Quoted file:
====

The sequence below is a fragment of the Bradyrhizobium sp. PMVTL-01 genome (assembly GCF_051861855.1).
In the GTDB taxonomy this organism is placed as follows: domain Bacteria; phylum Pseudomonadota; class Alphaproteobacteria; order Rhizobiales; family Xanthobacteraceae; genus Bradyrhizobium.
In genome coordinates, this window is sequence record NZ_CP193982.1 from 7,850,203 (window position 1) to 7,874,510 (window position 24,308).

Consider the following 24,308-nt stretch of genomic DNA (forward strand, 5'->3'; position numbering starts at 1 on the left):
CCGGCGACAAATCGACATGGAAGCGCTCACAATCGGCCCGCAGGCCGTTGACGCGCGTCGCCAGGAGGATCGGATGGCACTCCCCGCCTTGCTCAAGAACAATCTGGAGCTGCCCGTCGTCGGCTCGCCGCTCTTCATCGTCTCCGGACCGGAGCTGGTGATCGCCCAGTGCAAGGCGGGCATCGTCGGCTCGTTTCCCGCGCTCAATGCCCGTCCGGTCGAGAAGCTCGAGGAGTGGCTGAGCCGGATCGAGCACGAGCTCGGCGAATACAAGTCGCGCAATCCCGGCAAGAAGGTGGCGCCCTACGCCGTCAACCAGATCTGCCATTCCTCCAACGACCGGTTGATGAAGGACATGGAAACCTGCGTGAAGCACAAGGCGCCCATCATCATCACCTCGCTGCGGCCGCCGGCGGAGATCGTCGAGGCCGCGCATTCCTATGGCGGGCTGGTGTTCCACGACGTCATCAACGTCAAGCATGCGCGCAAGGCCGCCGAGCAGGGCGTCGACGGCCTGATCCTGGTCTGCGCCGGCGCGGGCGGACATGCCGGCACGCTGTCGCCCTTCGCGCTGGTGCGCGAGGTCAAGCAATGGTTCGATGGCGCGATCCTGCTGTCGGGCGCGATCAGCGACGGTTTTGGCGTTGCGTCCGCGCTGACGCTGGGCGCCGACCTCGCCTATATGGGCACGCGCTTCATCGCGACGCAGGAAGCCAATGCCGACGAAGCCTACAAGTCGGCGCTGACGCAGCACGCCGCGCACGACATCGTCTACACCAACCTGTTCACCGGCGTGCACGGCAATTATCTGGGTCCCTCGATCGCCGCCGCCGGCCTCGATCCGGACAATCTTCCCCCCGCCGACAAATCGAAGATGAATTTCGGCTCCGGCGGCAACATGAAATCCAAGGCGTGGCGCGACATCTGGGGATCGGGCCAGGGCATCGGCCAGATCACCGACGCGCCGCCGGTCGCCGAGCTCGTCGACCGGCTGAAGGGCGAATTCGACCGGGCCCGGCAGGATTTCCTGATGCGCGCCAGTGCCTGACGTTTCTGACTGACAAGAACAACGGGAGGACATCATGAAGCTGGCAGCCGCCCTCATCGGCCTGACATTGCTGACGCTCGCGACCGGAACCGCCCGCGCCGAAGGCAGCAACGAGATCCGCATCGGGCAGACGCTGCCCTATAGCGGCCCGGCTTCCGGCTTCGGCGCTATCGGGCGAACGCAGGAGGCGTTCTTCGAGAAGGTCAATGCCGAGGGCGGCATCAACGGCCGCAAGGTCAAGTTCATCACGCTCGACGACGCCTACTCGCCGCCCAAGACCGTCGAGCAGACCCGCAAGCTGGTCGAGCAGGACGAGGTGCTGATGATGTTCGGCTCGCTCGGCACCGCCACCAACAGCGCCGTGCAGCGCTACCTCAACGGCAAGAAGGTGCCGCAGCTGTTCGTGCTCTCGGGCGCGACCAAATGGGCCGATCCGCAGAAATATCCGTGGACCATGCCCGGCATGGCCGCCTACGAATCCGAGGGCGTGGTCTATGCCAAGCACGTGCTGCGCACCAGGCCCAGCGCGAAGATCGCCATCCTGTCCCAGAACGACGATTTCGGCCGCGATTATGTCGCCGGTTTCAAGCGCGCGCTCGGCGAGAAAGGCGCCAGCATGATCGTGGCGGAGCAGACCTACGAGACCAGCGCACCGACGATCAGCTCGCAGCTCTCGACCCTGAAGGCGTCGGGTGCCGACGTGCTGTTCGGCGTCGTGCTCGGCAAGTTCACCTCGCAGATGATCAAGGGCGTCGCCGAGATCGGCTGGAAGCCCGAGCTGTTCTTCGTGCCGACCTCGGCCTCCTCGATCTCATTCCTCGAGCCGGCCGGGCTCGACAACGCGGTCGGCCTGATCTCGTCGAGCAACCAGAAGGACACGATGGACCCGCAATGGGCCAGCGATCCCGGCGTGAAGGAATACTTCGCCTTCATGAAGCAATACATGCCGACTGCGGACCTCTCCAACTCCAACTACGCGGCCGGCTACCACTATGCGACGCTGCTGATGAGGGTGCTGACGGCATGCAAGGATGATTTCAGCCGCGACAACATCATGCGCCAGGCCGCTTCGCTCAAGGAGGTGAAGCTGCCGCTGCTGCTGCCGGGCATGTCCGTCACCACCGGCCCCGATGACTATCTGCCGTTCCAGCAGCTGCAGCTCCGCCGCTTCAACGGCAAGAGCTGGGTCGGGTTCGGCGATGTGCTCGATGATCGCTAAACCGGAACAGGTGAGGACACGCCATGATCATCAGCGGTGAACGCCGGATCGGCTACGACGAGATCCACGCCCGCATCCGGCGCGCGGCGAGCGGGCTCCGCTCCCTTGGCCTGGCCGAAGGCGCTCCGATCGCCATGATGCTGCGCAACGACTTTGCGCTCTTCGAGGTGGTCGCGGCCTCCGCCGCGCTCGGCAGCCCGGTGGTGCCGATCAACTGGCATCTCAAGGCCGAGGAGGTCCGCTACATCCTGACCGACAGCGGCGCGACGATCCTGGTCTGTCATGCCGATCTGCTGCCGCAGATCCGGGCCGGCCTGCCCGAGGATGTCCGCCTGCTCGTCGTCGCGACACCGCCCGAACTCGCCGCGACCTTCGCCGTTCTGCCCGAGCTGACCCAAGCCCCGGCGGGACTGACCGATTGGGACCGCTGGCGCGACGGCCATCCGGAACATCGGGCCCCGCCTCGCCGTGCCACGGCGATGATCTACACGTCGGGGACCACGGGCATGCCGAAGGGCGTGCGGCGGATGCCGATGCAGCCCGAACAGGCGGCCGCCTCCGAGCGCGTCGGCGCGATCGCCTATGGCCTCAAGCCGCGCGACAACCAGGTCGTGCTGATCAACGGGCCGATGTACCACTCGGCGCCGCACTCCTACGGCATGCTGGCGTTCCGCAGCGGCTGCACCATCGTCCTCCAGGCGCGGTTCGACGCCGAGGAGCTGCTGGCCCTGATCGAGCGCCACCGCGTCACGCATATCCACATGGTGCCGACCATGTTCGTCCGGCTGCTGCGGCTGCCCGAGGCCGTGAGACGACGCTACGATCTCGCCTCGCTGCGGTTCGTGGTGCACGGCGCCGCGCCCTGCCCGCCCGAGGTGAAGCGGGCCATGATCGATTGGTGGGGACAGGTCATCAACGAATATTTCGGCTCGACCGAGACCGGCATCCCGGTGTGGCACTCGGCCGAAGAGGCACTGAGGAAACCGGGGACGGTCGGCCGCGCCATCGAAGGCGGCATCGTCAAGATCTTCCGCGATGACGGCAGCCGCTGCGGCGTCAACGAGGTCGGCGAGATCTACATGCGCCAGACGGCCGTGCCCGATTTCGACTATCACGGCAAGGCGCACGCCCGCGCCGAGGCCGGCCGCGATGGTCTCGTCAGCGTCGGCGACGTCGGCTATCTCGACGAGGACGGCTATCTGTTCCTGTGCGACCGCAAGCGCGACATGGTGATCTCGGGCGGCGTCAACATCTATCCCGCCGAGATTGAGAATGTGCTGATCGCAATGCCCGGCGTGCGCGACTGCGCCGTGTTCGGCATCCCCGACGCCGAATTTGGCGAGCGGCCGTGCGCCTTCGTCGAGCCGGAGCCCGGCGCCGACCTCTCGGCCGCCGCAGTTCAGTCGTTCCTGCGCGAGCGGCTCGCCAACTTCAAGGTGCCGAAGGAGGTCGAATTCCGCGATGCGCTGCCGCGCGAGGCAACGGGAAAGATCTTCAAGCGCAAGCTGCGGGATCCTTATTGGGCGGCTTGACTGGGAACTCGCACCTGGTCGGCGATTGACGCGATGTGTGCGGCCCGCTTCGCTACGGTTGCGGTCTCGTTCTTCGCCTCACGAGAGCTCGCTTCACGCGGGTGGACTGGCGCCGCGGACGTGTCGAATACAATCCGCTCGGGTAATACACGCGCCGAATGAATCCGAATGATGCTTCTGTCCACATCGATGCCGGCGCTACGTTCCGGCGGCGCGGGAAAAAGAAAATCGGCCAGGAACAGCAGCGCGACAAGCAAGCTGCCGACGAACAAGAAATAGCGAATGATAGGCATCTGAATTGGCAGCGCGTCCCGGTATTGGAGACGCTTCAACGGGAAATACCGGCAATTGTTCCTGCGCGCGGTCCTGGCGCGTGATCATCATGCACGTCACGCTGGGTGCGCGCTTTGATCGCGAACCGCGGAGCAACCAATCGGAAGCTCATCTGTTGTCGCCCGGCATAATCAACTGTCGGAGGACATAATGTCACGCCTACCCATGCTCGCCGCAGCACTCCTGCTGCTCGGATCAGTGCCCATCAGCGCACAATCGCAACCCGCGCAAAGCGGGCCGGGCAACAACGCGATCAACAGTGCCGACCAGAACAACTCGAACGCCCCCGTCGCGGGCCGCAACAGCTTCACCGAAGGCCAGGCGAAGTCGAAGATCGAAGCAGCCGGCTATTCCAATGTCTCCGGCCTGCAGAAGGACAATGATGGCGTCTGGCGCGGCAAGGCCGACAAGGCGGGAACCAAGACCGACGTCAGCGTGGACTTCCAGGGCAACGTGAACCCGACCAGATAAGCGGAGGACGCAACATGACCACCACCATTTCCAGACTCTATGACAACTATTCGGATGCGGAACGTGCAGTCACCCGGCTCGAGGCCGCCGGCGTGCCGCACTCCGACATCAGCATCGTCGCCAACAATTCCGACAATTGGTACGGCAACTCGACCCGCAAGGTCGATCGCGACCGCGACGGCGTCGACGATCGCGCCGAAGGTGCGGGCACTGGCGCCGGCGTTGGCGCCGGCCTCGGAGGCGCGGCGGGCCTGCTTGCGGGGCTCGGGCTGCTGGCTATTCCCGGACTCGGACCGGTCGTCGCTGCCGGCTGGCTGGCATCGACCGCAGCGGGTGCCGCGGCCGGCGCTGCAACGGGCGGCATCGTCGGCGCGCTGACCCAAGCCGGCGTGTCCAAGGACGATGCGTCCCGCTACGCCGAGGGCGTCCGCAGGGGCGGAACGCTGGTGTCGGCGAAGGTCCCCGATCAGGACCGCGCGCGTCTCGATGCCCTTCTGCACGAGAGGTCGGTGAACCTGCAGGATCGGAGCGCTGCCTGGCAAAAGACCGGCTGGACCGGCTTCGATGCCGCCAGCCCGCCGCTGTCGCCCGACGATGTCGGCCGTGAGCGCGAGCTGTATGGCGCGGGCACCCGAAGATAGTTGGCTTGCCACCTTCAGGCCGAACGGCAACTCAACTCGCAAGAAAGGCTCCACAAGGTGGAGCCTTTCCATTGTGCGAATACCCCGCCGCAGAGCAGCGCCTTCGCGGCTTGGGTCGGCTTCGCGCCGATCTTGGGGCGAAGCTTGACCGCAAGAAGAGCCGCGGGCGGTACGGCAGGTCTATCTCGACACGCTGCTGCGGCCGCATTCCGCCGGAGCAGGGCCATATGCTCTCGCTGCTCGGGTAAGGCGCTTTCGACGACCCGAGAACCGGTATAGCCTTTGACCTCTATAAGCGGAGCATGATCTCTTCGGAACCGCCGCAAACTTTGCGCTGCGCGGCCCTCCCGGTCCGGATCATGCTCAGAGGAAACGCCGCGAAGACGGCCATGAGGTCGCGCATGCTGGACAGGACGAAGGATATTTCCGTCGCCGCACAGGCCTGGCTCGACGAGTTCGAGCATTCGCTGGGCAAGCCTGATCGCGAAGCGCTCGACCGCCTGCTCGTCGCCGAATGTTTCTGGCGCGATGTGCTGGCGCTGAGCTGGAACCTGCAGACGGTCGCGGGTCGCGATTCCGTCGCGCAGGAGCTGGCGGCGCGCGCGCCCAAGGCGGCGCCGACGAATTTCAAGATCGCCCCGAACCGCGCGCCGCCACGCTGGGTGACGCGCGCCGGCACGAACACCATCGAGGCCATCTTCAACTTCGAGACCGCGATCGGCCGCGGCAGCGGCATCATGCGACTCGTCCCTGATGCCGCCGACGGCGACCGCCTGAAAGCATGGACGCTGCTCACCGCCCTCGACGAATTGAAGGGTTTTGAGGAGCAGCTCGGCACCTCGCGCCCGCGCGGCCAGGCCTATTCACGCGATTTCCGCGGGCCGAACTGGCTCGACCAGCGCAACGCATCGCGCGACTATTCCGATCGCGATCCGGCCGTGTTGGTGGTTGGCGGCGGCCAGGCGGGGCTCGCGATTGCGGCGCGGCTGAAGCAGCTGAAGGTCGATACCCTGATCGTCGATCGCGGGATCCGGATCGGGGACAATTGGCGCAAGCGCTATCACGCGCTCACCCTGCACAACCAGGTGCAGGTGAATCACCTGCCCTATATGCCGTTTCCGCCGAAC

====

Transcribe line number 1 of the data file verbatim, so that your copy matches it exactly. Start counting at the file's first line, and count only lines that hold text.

The sequence below is a fragment of the Bradyrhizobium sp. PMVTL-01 genome (assembly GCF_051861855.1).